Primary hyperoxaluria type 1
Other Names for this Disease
- Alanine-glyoxylate aminotransferase deficiency
- Glycolic aciduria
- Hepatic AGT deficiency
- Oxalosis 1
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kidney failure, a state termed oxalosis. Affected organs can include bones, joints (oxalate arthropathy) heart, eyes, and skin. PH1 is due to a defect of the liver enzyme angiotensinogen (AGT) caused by mutations in the AGXT gene. The defect in AGT results in an increase of the glyoxylate pool, which is converted to oxalate (poorly soluble) and glycolate. Clinical diagnosis is made based on the symptoms, the stone composition of oxalate, creatinine ratio, molecular genetic testing and infrequently by liver biopsy. Early treatment is essential for maintaining kidney function. Treatment involves minimizing calcium oxalate deposition before kidney failure by inducing urination and by giving vitamin B6 (pyridoxine) and calcium-oxalate crystallization inhibitors (citrate, pyrophosphate, and magnesium).Primary hyperoxaluria type 1 (PH1) is a rare disorder characterized by the accumulation of oxalate. People affected with this condition may have only some crisis of kidney stones or more severe problems. Since oxalate is eliminated by the kidney, it accumulates throughout the body in cases of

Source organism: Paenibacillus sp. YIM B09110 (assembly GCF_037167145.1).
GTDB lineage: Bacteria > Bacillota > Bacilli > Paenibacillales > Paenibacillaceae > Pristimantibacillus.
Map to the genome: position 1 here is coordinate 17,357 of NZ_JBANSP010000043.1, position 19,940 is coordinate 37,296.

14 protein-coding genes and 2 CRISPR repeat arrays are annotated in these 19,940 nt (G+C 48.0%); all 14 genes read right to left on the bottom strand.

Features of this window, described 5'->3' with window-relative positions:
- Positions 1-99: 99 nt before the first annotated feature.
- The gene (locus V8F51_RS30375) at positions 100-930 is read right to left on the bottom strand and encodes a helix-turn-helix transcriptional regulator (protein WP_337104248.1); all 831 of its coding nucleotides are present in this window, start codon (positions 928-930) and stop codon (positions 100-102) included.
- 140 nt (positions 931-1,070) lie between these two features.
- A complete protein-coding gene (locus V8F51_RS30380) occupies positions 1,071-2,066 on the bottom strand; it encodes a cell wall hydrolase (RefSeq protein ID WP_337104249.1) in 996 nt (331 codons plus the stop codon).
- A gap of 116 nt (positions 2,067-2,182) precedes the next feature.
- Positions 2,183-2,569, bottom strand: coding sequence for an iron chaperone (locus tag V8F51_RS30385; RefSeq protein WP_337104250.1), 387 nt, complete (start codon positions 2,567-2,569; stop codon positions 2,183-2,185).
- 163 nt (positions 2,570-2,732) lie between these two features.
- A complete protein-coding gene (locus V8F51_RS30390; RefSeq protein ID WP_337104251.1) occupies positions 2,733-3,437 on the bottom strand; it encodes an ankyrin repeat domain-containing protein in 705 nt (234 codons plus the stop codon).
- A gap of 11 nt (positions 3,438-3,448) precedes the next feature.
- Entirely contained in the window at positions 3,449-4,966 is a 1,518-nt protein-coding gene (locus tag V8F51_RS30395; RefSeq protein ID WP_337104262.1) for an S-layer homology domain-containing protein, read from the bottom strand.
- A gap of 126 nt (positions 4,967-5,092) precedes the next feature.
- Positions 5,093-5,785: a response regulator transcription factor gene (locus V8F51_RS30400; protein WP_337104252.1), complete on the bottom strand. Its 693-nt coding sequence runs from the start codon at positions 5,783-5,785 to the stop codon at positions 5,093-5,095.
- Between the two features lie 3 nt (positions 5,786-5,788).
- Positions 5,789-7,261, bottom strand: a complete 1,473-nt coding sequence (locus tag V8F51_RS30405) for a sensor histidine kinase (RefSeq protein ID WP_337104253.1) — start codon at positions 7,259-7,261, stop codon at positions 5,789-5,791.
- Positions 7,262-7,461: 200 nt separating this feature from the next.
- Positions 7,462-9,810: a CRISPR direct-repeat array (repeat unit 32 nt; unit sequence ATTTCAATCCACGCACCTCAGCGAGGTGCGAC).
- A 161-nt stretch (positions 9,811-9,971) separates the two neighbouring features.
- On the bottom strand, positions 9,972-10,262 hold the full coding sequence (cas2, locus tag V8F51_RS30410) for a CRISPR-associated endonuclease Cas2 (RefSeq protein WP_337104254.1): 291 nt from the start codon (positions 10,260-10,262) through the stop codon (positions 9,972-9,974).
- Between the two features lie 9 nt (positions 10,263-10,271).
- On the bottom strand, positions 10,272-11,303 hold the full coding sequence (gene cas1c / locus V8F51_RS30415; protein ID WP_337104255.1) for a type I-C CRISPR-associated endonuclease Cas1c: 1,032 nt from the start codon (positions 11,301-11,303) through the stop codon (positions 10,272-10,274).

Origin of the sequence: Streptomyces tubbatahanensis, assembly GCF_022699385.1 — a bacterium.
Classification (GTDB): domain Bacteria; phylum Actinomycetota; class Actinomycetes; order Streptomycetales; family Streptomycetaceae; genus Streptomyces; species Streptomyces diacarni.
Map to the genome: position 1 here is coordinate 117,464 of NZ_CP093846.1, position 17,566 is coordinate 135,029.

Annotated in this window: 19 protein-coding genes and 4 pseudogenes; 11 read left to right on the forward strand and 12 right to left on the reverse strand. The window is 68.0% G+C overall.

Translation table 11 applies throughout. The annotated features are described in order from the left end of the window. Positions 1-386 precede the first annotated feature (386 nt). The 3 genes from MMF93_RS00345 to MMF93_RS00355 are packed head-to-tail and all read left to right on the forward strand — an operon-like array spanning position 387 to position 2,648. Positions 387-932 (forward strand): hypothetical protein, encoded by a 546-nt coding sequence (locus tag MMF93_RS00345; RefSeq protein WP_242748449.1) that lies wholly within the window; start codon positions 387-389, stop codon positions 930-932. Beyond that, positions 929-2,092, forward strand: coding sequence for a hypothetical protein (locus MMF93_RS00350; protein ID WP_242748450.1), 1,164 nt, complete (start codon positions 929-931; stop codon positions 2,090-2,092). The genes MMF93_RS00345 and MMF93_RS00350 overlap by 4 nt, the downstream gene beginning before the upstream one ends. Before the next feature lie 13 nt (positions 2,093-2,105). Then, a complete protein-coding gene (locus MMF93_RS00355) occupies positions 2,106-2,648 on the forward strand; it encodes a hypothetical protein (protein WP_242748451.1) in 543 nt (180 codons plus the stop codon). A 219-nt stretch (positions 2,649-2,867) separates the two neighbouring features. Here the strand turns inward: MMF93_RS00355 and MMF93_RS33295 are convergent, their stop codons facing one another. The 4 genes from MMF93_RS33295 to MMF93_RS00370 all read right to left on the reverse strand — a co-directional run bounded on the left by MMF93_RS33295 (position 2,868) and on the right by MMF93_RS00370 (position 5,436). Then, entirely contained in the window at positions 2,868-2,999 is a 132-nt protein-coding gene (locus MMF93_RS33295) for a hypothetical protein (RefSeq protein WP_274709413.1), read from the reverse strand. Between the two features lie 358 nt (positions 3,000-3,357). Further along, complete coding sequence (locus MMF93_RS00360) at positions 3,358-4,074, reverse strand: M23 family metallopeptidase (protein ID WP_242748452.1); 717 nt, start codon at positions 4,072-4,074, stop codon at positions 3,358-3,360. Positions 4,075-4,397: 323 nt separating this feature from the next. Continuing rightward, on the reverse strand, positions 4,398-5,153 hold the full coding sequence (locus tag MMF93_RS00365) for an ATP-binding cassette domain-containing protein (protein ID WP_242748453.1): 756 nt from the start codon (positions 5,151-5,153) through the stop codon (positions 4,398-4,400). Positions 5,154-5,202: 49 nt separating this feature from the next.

Last updated: 10/1/2015
- Lorenz EC, Michet CJ, Milliner DS & Lieske JC. Update on oxalate crystal disease. Curr Rheumatol Rep. 2013 Jul;.. July, 2013; 15(7):340. http://www.ncbi.nlm.nih.gov/pmc/articles/PMC3710657/. Accessed 10/1/2015.
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